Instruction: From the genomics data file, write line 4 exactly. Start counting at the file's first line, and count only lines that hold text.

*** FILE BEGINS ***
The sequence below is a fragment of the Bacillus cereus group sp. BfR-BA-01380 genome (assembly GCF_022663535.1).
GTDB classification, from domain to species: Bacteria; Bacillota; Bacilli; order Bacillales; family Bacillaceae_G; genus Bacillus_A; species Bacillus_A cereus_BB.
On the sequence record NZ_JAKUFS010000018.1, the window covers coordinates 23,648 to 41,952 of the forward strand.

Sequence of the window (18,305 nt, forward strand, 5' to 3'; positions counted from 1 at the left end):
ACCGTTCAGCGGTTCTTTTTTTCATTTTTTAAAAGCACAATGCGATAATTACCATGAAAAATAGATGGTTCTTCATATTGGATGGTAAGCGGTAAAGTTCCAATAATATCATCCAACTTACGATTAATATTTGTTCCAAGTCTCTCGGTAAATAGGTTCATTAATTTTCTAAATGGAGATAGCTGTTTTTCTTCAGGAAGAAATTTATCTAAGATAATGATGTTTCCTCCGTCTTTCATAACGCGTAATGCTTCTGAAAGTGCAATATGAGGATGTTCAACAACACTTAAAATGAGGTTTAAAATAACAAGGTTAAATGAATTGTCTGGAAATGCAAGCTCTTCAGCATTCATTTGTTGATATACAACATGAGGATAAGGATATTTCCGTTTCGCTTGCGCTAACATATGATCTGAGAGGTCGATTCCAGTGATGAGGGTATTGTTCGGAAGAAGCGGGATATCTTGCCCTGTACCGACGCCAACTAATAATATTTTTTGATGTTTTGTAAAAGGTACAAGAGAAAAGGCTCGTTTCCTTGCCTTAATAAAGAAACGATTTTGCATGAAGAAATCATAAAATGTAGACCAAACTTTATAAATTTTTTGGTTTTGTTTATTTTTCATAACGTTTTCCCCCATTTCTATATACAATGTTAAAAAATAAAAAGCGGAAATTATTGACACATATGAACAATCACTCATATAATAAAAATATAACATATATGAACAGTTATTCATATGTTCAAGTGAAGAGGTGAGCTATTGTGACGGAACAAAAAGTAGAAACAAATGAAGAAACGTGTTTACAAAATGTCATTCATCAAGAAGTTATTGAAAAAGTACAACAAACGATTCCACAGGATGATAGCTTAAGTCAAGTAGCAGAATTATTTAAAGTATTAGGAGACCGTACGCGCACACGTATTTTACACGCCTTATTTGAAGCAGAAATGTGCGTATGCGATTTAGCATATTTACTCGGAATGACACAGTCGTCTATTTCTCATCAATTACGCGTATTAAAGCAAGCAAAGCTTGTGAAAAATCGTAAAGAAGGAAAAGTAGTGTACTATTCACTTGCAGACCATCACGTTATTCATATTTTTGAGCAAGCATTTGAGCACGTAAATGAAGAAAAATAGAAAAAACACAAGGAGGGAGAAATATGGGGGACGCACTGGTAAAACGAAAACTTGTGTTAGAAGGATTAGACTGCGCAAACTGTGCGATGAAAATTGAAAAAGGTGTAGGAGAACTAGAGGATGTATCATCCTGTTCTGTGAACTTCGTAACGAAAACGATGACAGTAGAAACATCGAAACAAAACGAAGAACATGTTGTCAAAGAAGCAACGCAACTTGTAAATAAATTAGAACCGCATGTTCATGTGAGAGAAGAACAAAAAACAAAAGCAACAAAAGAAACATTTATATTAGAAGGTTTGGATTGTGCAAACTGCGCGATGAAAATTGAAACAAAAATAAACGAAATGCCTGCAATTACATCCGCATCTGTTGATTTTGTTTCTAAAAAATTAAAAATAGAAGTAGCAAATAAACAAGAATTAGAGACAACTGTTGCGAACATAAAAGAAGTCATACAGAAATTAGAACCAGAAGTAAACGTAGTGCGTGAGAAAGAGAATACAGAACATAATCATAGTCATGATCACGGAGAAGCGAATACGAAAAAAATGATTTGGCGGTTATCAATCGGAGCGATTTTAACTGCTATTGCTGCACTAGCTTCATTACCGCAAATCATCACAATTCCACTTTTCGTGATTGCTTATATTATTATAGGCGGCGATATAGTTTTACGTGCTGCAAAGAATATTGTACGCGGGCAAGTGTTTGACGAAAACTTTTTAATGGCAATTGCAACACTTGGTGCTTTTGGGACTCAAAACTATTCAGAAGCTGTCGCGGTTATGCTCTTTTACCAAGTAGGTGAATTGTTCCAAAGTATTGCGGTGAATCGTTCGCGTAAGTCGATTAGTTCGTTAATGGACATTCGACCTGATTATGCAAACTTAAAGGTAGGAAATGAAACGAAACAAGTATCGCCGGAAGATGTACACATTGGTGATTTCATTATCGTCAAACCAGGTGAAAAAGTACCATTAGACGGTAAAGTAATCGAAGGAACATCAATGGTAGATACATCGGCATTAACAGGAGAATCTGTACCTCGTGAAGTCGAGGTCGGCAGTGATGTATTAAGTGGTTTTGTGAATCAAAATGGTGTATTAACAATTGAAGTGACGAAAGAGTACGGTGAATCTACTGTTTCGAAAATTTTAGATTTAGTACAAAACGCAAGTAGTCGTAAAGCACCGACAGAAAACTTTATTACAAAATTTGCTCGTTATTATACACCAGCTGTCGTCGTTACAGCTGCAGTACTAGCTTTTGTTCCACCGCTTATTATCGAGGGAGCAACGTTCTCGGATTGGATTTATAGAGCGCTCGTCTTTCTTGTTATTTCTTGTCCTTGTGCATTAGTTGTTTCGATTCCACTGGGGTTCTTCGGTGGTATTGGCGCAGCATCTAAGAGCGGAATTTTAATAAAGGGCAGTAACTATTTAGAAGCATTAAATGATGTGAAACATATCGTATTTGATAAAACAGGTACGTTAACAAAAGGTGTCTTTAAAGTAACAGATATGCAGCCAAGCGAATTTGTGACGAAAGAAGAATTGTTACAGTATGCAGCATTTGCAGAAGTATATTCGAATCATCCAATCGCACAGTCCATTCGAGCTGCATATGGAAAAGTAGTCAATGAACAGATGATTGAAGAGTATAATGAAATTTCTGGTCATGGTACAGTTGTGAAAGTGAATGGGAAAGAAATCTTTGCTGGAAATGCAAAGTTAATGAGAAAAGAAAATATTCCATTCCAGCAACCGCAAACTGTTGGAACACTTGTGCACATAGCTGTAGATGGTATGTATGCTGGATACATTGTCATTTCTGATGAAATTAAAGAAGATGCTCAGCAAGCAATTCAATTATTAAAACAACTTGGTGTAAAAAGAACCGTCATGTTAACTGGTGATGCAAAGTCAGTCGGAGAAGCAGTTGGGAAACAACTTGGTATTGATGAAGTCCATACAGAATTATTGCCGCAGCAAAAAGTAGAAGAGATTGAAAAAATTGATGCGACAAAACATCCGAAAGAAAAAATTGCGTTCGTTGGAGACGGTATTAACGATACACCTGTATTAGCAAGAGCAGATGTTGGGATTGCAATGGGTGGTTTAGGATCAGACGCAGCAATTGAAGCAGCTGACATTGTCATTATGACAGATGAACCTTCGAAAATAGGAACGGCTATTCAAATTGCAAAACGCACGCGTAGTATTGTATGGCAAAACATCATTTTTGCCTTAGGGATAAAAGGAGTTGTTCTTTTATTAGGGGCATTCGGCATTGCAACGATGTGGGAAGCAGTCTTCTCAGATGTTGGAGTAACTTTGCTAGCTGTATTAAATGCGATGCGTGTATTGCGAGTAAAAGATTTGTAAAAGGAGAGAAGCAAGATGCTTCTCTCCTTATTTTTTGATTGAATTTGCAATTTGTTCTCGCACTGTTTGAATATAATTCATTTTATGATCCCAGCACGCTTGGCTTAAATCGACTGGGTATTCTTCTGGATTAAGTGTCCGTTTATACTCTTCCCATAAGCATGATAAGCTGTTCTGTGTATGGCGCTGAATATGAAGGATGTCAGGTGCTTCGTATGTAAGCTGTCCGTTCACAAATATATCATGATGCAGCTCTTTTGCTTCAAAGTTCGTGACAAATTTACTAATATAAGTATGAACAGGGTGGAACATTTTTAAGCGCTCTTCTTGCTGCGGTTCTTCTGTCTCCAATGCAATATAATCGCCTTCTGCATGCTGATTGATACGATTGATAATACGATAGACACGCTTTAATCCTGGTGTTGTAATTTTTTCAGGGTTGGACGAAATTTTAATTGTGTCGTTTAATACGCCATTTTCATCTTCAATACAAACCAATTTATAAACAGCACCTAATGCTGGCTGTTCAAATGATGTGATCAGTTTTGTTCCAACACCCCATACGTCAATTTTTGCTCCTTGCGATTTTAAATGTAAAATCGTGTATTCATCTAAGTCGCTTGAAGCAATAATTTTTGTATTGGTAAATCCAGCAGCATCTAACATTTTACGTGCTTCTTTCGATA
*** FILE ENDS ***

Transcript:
Sequence of the window (18,305 nt, forward strand, 5' to 3'; positions counted from 1 at the left end):